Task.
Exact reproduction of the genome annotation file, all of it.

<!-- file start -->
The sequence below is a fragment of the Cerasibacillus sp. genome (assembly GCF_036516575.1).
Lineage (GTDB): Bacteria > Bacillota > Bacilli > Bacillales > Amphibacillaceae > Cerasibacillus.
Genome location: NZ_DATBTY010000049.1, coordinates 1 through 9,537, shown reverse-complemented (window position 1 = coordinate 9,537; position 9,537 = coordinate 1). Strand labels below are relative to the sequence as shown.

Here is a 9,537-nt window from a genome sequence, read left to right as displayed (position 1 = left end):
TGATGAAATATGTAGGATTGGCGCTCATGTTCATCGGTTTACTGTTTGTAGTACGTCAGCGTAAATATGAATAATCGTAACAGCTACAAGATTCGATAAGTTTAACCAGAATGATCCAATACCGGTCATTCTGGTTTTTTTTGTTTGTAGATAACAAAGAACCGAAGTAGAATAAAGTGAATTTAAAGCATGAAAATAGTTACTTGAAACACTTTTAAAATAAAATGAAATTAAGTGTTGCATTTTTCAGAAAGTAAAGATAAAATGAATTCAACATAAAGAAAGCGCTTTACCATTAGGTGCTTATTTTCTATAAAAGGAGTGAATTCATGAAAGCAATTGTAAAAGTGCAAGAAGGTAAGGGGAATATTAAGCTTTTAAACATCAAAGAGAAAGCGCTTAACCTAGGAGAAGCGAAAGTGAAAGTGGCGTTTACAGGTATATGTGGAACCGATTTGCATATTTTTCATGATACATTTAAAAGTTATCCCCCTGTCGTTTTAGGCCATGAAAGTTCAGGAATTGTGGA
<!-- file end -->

The sequence below is a fragment of the Cerasibacillus sp. genome (assembly GCF_036516575.1).
Lineage (GTDB): Bacteria > Bacillota > Bacilli > Bacillales > Amphibacillaceae > Cerasibacillus.
Genome location: NZ_DATBTY010000049.1, coordinates 1 through 9,537, shown reverse-complemented (window position 1 = coordinate 9,537; position 9,537 = coordinate 1). Strand labels below are relative to the sequence as shown.

Here is a 9,537-nt window from a genome sequence, read left to right as displayed (position 1 = left end):
TGATGAAATATGTAGGATTGGCGCTCATGTTCATCGGTTTACTGTTTGTAGTACGTCAGCGTAAATATGAATAATCGTAACAGCTACAAGATTCGATAAGTTTAACCAGAATGATCCAATACCGGTCATTCTGGTTTTTTTTGTTTGTAGATAACAAAGAACCGAAGTAGAATAAAGTGAATTTAAAGCATGAAAATAGTTACTTGAAACACTTTTAAAATAAAATGAAATTAAGTGTTGCATTTTTCAGAAAGTAAAGATAAAATGAATTCAACATAAAGAAAGCGCTTTACCATTAGGTGCTTATTTTCTATAAAAGGAGTGAATTCATGAAAGCAATTGTAAAAGTGCAAGAAGGTAAGGGGAATATTAAGCTTTTAAACATCAAAGAGAAAGCGCTTAACCTAGGAGAAGCGAAAGTGAAAGTGGCGTTTACAGGTATATGTGGAACCGATTTGCATATTTTTCATGATACATTTAAAAGTTATCCCCCTGTCGTTTTAGGCCATGAAAGTTCAGGAATTGTGGA